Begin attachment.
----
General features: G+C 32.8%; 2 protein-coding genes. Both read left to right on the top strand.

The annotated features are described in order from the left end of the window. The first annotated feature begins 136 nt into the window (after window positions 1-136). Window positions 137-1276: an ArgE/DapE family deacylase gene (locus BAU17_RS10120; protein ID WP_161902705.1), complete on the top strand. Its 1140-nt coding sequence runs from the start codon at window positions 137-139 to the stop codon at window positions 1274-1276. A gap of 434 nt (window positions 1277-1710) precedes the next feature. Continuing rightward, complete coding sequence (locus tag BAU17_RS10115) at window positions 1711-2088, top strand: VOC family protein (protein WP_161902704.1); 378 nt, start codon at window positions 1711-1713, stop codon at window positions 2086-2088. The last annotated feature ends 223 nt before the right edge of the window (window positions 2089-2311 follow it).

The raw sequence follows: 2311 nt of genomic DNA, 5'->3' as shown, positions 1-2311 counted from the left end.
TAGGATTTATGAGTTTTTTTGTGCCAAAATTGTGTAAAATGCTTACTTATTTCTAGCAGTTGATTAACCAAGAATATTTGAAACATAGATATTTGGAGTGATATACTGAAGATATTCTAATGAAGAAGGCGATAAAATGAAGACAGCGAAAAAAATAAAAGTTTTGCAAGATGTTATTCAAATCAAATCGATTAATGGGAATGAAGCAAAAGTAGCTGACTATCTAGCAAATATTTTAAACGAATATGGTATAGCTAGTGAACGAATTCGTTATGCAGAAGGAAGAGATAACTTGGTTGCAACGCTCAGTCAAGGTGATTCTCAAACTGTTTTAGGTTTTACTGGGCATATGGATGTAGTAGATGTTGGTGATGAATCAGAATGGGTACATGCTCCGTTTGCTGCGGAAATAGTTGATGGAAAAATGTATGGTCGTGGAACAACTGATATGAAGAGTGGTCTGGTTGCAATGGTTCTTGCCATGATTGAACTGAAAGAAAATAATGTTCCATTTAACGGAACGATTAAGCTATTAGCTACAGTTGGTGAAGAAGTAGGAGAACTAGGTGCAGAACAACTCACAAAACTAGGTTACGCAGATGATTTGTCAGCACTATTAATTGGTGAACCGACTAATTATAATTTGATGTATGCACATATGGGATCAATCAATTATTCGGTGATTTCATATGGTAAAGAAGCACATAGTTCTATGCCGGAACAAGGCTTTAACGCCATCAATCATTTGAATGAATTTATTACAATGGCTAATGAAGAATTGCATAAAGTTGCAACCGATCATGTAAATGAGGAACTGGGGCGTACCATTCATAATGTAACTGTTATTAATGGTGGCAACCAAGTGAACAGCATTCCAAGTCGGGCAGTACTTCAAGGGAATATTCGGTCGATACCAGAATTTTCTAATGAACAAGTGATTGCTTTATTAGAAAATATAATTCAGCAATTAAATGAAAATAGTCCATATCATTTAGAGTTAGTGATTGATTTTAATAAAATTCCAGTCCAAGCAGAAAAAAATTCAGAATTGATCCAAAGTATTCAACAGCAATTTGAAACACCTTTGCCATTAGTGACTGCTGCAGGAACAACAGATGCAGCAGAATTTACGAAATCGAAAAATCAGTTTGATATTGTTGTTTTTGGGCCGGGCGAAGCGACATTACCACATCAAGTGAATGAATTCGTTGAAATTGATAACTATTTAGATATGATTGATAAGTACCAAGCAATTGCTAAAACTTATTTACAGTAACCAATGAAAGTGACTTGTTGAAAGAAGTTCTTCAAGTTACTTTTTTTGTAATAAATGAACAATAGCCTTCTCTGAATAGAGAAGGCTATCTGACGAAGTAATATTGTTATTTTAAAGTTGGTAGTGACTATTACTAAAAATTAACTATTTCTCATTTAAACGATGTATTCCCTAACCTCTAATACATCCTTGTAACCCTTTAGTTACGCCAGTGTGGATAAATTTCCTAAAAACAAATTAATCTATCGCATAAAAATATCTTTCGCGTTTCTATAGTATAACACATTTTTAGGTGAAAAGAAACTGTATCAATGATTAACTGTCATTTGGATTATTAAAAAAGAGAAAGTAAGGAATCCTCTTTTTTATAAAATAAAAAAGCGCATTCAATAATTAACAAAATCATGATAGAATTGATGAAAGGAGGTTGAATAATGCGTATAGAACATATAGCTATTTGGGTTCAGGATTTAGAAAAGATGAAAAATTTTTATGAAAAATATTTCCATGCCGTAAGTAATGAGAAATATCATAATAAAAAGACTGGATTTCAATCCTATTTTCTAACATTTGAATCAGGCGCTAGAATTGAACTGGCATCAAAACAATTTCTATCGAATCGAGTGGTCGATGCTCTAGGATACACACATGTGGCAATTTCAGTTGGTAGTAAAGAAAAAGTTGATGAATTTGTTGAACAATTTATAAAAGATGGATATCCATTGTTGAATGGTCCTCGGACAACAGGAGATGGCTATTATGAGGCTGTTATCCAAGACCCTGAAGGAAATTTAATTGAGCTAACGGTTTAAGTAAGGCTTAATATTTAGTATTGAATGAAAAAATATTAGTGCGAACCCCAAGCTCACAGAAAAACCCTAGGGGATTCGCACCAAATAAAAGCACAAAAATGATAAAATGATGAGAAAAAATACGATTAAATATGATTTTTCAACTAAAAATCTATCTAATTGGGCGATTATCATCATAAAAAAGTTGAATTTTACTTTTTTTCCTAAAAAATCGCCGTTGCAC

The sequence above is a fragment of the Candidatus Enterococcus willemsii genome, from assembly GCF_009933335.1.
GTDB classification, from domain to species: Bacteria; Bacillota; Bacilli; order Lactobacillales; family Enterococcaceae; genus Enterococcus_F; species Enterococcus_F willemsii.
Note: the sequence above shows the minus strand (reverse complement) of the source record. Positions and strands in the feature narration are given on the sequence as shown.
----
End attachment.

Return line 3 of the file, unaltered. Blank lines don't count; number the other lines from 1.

The raw sequence follows: 2311 nt of genomic DNA, 5'->3' as shown, positions 1-2311 counted from the left end.